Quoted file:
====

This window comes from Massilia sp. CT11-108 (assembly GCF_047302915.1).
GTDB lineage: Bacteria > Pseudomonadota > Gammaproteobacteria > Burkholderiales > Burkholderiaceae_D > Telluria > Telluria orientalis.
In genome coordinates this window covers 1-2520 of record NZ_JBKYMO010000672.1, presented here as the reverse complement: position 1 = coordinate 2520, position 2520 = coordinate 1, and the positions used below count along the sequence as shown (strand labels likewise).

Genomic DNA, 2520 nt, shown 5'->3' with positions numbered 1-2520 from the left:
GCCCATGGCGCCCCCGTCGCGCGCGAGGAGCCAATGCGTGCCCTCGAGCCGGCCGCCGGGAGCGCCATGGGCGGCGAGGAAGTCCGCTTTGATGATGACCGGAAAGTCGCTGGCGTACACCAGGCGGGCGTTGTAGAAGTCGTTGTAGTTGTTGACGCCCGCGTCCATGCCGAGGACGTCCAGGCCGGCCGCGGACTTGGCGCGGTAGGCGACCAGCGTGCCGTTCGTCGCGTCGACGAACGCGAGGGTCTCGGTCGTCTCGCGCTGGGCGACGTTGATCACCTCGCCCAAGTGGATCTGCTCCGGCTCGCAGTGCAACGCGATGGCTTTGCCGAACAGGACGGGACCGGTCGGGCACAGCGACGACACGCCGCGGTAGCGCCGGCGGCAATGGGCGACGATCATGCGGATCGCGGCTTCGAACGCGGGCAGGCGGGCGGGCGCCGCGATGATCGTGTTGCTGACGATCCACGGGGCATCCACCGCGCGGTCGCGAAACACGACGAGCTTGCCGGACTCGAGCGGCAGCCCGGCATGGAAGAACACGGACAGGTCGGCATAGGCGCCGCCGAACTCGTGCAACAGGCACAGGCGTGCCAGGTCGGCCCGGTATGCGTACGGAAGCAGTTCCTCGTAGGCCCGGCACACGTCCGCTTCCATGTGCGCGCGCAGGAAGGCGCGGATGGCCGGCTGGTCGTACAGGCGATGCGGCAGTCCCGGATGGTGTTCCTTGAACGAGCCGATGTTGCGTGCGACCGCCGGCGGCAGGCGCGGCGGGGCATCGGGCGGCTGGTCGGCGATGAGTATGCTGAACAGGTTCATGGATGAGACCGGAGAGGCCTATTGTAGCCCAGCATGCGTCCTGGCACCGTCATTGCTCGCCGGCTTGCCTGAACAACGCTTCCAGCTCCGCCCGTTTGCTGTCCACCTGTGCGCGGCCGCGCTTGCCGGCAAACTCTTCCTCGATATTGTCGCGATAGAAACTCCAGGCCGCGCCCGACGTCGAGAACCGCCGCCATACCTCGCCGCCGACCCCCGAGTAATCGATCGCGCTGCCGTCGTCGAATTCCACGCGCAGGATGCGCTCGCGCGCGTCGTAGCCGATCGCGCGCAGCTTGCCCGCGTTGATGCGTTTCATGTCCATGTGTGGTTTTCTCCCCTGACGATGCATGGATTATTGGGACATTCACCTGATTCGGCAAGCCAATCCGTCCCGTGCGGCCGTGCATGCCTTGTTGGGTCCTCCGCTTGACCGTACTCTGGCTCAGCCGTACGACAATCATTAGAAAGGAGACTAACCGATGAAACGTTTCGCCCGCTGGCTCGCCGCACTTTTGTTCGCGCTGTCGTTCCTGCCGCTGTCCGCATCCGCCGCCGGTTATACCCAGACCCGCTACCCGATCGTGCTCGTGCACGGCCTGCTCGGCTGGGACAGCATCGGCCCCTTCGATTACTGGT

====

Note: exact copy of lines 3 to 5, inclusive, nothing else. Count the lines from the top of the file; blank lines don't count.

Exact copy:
In genome coordinates this window covers 1-2520 of record NZ_JBKYMO010000672.1, presented here as the reverse complement: position 1 = coordinate 2520, position 2520 = coordinate 1, and the positions used below count along the sequence as shown (strand labels likewise).

Genomic DNA, 2520 nt, shown 5'->3' with positions numbered 1-2520 from the left:
GCCCATGGCGCCCCCGTCGCGCGCGAGGAGCCAATGCGTGCCCTCGAGCCGGCCGCCGGGAGCGCCATGGGCGGCGAGGAAGTCCGCTTTGATGATGACCGGAAAGTCGCTGGCGTACACCAGGCGGGCGTTGTAGAAGTCGTTGTAGTTGTTGACGCCCGCGTCCATGCCGAGGACGTCCAGGCCGGCCGCGGACTTGGCGCGGTAGGCGACCAGCGTGCCGTTCGTCGCGTCGACGAACGCGAGGGTCTCGGTCGTCTCGCGCTGGGCGACGTTGATCACCTCGCCCAAGTGGATCTGCTCCGGCTCGCAGTGCAACGCGATGGCTTTGCCGAACAGGACGGGACCGGTCGGGCACAGCGACGACACGCCGCGGTAGCGCCGGCGGCAATGGGCGACGATCATGCGGATCGCGGCTTCGAACGCGGGCAGGCGGGCGGGCGCCGCGATGATCGTGTTGCTGACGATCCACGGGGCATCCACCGCGCGGTCGCGAAACACGACGAGCTTGCCGGACTCGAGCGGCAGCCCGGCATGGAAGAACACGGACAGGTCGGCATAGGCGCCGCCGAACTCGTGCAACAGGCACAGGCGTGCCAGGTCGGCCCGGTATGCGTACGGAAGCAGTTCCTCGTAGGCCCGGCACACGTCCGCTTCCATGTGCGCGCGCAGGAAGGCGCGGATGGCCGGCTGGTCGTACAGGCGATGCGGCAGTCCCGGATGGTGTTCCTTGAACGAGCCGATGTTGCGTGCGACCGCCGGCGGCAGGCGCGGCGGGGCATCGGGCGGCTGGTCGGCGATGAGTATGCTGAACAGGTTCATGGATGAGACCGGAGAGGCCTATTGTAGCCCAGCATGCGTCCTGGCACCGTCATTGCTCGCCGGCTTGCCTGAACAACGCTTCCAGCTCCGCCCGTTTGCTGTCCACCTGTGCGCGGCCGCGCTTGCCGGCAAACTCTTCCTCGATATTGTCGCGATAGAAACTCCAGGCCGCGCCCGACGTCGAGAACCGCCGCCATACCTCGCCGCCGACCCCCGAGTAATCGATCGCGCTGCCGTCGTCGAATTCCACGCGCAGGATGCGCTCGCGCGCGTCGTAGCCGATCGCGCGCAGCTTGCCCGCGTTGATGCGTTTCATGTCCATGTGTGGTTTTCTCCCCTGACGATGCATGGATTATTGGGACATTCACCTGATTCGGCAAGCCAATCCGTCCCGTGCGGCCGTGCATGCCTTGTTGGGTCCTCCGCTTGACCGTACTCTGGCTCAGCCGTACGACAATCATTAGAAAGGAGACTAACCGATGAAACGTTTCGCCCGCTGGCTCGCCGCACTTTTGTTCGCGCTGTCGTTCCTGCCGCTGTCCGCATCCGCCGCCGGTTATACCCAGACCCGCTACCCGATCGTGCTCGTGCACGGCCTGCTCGGCTGGGACAGCATCGGCCCCTTCGATTACTGGT